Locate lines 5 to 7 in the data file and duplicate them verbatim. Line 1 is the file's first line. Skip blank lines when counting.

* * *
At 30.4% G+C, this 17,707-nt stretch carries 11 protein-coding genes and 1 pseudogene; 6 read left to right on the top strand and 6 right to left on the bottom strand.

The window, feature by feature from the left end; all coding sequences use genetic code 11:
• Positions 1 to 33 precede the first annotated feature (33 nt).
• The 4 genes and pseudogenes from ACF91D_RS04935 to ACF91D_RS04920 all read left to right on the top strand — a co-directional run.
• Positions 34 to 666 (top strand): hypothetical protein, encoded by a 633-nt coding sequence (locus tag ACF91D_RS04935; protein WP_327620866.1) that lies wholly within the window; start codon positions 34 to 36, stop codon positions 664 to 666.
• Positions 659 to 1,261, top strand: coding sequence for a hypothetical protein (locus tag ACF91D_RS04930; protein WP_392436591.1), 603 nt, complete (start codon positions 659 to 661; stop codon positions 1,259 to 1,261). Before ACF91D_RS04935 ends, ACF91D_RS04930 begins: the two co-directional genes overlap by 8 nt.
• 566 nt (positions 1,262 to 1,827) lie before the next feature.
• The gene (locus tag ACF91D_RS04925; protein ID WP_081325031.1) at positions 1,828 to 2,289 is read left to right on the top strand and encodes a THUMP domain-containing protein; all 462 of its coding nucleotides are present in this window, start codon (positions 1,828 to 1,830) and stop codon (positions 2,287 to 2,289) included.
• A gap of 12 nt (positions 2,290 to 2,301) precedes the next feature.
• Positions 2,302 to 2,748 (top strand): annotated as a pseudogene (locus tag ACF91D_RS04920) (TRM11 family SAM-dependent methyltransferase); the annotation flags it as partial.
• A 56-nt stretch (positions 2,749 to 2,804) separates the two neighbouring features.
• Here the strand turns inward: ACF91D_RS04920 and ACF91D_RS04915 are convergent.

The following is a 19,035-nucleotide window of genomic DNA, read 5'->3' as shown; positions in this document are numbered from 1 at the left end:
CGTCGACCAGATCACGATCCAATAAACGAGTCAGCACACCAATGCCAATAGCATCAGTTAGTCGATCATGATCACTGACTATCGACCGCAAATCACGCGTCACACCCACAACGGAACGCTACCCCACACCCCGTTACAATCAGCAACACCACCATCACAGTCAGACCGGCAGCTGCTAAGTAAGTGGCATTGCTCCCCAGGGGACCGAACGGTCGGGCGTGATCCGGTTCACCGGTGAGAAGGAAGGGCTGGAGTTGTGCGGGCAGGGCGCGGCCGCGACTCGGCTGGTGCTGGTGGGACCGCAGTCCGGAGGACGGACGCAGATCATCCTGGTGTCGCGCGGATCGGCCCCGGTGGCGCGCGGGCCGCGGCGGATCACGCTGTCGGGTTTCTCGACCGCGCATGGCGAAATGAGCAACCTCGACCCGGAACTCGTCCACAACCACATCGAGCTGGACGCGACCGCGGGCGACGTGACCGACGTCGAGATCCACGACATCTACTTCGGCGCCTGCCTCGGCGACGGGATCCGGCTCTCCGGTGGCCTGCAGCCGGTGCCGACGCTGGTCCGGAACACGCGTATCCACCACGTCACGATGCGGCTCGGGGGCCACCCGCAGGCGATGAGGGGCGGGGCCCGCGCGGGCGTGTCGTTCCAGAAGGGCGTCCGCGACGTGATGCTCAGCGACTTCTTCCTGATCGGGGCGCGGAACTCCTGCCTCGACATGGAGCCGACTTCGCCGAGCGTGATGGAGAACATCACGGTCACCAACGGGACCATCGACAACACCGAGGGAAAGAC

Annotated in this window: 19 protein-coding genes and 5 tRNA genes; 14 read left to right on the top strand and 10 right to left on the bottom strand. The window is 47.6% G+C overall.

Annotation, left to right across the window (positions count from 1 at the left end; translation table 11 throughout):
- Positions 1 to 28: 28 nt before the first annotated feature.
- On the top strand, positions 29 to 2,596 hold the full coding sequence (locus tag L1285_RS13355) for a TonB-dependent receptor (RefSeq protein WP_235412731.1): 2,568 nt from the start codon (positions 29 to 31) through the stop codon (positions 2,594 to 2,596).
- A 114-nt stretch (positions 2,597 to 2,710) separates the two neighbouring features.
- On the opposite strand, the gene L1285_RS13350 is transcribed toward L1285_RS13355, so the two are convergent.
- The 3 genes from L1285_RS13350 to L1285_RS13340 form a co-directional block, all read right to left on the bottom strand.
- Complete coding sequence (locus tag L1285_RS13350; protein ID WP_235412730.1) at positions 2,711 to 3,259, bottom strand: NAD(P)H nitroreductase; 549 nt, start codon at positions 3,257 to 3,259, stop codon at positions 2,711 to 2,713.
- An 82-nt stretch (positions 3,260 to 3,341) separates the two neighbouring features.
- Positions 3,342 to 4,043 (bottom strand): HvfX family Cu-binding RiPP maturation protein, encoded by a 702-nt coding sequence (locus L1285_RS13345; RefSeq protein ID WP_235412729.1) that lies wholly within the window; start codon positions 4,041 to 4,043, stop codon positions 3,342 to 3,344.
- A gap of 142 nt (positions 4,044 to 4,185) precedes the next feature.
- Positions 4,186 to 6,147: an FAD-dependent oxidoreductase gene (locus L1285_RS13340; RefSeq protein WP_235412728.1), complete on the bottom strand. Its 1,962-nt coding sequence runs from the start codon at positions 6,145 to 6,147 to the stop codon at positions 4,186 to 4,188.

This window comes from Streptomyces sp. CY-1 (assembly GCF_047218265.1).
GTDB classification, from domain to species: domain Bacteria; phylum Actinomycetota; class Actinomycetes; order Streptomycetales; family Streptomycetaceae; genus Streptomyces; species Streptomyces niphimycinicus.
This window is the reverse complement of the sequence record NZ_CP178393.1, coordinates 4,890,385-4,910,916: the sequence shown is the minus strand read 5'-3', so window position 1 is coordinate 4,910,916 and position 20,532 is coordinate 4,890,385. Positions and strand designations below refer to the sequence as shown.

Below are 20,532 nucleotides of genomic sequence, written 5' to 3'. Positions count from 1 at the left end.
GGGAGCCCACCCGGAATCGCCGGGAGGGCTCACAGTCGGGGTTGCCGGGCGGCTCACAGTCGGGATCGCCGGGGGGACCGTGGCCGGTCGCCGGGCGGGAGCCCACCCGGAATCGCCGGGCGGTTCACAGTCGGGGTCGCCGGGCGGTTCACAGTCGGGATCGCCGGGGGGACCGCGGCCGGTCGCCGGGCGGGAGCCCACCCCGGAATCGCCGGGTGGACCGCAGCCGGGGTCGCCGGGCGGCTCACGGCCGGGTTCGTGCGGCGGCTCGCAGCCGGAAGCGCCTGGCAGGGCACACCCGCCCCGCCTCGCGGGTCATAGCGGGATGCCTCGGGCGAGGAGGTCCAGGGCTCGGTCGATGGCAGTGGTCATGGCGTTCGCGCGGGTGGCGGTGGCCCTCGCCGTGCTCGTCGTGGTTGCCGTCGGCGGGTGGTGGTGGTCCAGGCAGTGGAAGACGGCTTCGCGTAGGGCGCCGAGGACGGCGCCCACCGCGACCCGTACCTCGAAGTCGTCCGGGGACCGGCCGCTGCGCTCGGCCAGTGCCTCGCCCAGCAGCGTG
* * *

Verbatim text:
• Positions 34 to 666 (top strand): hypothetical protein, encoded by a 633-nt coding sequence (locus tag ACF91D_RS04935; protein WP_327620866.1) that lies wholly within the window; start codon positions 34 to 36, stop codon positions 664 to 666.
• Positions 659 to 1,261, top strand: coding sequence for a hypothetical protein (locus tag ACF91D_RS04930; protein WP_392436591.1), 603 nt, complete (start codon positions 659 to 661; stop codon positions 1,259 to 1,261). Before ACF91D_RS04935 ends, ACF91D_RS04930 begins: the two co-directional genes overlap by 8 nt.
• 566 nt (positions 1,262 to 1,827) lie before the next feature.